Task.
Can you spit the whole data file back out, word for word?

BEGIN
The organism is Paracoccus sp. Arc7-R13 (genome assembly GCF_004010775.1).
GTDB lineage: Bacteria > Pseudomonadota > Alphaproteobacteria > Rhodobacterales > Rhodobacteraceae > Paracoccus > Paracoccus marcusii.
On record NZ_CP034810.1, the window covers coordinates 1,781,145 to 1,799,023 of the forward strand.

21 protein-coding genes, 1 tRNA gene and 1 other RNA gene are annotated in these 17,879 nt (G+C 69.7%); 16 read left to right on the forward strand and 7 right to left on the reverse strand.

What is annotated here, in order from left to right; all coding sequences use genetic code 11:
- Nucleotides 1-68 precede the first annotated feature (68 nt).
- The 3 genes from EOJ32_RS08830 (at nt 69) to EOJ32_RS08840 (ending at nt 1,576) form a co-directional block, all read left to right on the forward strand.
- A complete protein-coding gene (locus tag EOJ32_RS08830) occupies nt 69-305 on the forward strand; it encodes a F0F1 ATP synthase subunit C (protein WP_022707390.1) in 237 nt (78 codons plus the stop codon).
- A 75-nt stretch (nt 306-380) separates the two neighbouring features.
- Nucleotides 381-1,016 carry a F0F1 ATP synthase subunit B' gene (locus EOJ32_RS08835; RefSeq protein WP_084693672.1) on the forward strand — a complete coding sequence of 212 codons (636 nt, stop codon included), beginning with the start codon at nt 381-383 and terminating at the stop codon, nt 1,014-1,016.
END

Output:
The organism is Paracoccus sp. Arc7-R13 (genome assembly GCF_004010775.1).
GTDB lineage: Bacteria > Pseudomonadota > Alphaproteobacteria > Rhodobacterales > Rhodobacteraceae > Paracoccus > Paracoccus marcusii.
On record NZ_CP034810.1, the window covers coordinates 1,781,145 to 1,799,023 of the forward strand.

21 protein-coding genes, 1 tRNA gene and 1 other RNA gene are annotated in these 17,879 nt (G+C 69.7%); 16 read left to right on the forward strand and 7 right to left on the reverse strand.

What is annotated here, in order from left to right; all coding sequences use genetic code 11:
- Nucleotides 1-68 precede the first annotated feature (68 nt).
- The 3 genes from EOJ32_RS08830 (at nt 69) to EOJ32_RS08840 (ending at nt 1,576) form a co-directional block, all read left to right on the forward strand.
- A complete protein-coding gene (locus tag EOJ32_RS08830) occupies nt 69-305 on the forward strand; it encodes a F0F1 ATP synthase subunit C (protein WP_022707390.1) in 237 nt (78 codons plus the stop codon).
- A 75-nt stretch (nt 306-380) separates the two neighbouring features.
- Nucleotides 381-1,016 carry a F0F1 ATP synthase subunit B' gene (locus EOJ32_RS08835; RefSeq protein WP_084693672.1) on the forward strand — a complete coding sequence of 212 codons (636 nt, stop codon included), beginning with the start codon at nt 381-383 and terminating at the stop codon, nt 1,014-1,016.